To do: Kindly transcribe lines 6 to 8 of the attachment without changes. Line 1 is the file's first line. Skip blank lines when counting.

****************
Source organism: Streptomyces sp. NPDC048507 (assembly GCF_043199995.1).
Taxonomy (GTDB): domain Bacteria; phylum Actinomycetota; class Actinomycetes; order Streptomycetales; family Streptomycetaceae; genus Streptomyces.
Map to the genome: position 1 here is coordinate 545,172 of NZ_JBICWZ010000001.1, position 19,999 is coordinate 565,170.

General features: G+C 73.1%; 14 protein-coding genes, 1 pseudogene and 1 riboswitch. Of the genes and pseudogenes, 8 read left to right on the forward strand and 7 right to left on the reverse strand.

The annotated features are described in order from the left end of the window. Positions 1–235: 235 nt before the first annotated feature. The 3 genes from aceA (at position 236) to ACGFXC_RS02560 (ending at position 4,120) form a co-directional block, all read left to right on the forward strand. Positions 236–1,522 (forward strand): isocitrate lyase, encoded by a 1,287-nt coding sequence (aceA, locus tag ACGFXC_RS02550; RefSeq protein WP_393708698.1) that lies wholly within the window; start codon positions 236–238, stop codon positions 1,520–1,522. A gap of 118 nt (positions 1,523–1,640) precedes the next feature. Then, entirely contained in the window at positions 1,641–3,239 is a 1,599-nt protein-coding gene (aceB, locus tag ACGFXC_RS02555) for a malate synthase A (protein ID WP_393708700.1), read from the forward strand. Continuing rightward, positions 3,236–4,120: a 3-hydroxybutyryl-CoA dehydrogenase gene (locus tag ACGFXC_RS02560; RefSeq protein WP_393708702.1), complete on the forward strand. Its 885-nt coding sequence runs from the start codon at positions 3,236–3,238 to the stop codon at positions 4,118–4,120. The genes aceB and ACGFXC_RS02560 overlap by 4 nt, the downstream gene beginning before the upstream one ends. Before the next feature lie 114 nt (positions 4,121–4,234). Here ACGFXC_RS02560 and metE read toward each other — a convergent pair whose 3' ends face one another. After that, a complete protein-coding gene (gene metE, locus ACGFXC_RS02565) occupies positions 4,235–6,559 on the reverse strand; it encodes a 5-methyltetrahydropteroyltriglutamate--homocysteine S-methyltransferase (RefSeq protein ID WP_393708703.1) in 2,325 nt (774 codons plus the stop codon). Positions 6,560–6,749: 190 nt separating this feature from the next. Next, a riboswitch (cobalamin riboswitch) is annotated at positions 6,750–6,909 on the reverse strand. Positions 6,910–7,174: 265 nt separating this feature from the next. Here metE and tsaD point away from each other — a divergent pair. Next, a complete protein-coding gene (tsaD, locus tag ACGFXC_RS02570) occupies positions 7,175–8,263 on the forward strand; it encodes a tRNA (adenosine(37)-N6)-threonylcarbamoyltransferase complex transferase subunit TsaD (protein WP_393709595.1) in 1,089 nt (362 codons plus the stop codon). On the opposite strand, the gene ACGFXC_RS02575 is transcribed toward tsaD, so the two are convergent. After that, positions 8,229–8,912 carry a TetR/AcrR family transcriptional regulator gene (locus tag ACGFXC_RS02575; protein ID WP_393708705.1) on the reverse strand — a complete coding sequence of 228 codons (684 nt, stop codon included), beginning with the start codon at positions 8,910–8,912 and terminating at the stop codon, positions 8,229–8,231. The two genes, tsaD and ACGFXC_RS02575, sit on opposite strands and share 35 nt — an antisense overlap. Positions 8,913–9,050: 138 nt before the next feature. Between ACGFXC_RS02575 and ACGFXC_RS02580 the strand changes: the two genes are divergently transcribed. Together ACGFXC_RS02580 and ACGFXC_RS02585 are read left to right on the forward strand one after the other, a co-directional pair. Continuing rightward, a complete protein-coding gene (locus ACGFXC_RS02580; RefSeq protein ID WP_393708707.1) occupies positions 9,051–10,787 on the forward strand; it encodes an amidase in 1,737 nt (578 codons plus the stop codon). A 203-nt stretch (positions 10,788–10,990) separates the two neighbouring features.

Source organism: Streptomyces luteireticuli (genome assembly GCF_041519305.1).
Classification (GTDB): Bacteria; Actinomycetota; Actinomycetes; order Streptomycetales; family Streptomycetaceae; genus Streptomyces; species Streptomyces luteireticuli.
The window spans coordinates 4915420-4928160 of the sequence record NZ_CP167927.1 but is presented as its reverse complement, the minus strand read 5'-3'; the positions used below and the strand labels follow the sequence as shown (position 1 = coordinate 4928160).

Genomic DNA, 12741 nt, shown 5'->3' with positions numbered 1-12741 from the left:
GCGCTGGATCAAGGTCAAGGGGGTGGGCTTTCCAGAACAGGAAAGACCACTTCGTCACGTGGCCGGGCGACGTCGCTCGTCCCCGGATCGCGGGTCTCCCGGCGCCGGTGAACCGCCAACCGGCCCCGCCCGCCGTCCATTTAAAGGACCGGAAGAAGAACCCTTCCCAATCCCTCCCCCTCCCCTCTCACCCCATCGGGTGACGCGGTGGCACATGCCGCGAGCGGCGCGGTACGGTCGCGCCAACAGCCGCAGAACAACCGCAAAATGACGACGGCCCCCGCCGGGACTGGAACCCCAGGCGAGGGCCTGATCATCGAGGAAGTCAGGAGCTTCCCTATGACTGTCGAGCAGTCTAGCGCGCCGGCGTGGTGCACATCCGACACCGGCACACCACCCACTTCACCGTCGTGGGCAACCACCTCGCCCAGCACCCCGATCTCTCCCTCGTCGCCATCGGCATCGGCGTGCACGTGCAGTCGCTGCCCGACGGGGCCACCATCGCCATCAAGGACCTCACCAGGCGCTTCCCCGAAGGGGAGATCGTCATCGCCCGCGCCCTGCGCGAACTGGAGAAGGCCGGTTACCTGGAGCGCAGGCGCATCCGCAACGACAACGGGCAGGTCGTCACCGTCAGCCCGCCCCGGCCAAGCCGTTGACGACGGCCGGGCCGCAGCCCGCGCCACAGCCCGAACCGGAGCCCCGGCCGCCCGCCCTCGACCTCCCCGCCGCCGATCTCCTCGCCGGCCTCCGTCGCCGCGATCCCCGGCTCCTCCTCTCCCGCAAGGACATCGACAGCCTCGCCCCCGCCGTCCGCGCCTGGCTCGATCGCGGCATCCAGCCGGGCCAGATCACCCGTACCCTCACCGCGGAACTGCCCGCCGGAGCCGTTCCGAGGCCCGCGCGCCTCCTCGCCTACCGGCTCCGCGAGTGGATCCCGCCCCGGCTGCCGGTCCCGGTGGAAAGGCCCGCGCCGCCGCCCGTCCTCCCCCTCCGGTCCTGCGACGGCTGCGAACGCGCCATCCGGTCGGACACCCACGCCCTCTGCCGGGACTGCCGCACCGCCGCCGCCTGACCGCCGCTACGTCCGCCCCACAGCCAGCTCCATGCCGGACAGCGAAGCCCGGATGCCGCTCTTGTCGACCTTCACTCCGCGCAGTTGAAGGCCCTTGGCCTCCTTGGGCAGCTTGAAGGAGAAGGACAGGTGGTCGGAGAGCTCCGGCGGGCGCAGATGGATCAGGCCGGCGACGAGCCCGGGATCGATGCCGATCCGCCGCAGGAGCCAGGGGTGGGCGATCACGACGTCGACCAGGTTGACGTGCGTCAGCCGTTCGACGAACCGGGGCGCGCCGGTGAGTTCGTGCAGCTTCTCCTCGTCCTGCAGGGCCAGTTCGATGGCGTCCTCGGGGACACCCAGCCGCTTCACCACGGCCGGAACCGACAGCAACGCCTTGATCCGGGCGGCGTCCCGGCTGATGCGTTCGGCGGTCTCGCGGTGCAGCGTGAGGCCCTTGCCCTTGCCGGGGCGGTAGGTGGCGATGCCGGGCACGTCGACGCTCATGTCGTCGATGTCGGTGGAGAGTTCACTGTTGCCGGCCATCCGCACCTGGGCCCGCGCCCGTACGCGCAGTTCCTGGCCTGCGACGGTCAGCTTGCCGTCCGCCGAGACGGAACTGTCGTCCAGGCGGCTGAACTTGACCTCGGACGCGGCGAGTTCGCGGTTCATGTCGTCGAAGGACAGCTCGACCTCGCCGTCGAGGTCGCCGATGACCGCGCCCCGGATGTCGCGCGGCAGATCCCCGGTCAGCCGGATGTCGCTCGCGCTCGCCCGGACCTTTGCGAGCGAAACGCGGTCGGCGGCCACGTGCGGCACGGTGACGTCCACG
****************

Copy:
Source organism: Streptomyces luteireticuli (genome assembly GCF_041519305.1).
Classification (GTDB): Bacteria; Actinomycetota; Actinomycetes; order Streptomycetales; family Streptomycetaceae; genus Streptomyces; species Streptomyces luteireticuli.
The window spans coordinates 4915420-4928160 of the sequence record NZ_CP167927.1 but is presented as its reverse complement, the minus strand read 5'-3'; the positions used below and the strand labels follow the sequence as shown (position 1 = coordinate 4928160).